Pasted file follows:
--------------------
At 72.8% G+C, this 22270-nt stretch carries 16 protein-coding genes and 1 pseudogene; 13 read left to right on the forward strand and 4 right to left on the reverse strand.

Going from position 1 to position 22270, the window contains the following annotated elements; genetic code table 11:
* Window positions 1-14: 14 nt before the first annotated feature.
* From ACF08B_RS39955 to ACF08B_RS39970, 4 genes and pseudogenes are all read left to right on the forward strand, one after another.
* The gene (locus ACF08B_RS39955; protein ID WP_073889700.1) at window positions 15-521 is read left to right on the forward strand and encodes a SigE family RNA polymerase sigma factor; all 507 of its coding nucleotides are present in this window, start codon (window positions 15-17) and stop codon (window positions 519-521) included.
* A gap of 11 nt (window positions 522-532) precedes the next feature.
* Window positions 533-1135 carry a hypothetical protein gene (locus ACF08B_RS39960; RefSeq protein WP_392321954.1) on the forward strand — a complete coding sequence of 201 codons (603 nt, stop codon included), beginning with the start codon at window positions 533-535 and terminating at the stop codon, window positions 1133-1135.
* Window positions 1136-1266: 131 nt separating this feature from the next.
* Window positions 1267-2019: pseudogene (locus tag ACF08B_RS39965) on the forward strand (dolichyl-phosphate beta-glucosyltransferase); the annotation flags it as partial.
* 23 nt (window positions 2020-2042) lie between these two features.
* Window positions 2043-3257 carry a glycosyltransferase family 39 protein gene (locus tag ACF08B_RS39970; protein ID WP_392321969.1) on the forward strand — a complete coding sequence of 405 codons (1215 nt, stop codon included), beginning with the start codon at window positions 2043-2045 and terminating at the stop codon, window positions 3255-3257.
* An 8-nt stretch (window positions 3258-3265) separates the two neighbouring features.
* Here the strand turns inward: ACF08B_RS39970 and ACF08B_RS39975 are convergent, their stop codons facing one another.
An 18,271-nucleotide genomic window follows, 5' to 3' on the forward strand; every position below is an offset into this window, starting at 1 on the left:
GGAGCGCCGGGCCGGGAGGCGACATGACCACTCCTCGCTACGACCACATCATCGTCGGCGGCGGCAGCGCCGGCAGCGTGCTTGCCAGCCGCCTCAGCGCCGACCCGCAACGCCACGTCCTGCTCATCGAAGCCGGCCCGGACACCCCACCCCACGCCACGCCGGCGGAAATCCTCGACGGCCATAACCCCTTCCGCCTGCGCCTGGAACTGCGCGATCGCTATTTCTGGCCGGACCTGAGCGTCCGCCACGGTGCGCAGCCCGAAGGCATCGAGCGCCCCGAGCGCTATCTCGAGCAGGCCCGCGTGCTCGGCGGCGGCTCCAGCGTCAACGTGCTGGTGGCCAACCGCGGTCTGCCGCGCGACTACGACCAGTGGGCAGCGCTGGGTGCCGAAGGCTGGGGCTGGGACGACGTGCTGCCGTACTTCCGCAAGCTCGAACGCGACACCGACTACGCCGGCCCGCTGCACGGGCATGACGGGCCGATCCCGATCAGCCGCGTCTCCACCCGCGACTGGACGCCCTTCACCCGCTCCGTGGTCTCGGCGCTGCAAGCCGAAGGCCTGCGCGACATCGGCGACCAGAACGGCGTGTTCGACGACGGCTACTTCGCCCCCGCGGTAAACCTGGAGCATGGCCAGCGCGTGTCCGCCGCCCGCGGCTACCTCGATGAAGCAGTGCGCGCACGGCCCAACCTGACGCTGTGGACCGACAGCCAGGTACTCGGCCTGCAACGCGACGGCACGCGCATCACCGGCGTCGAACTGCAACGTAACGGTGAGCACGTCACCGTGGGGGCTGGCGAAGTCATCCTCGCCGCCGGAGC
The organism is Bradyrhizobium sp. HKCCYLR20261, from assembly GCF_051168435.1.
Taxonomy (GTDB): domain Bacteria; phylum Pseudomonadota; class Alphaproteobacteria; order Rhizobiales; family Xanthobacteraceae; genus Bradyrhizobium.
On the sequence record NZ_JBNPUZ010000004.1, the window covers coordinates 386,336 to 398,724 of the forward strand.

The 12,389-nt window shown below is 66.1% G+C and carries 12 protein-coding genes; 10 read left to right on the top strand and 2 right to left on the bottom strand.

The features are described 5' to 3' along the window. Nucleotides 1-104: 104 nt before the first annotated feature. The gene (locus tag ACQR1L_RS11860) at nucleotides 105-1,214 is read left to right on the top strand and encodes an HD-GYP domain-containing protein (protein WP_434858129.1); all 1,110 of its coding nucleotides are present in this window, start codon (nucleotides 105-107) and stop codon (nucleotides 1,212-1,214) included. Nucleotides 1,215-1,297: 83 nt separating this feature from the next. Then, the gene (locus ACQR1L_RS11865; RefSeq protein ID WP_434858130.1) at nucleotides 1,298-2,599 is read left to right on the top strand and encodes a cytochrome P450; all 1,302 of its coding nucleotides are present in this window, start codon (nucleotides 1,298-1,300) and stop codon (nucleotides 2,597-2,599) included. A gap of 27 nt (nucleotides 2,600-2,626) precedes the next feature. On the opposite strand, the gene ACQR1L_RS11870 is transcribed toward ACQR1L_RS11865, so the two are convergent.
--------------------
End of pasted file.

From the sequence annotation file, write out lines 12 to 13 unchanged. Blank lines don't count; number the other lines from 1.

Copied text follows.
* An 8-nt stretch (window positions 3258-3265) separates the two neighbouring features.
* Here the strand turns inward: ACF08B_RS39970 and ACF08B_RS39975 are convergent, their stop codons facing one another.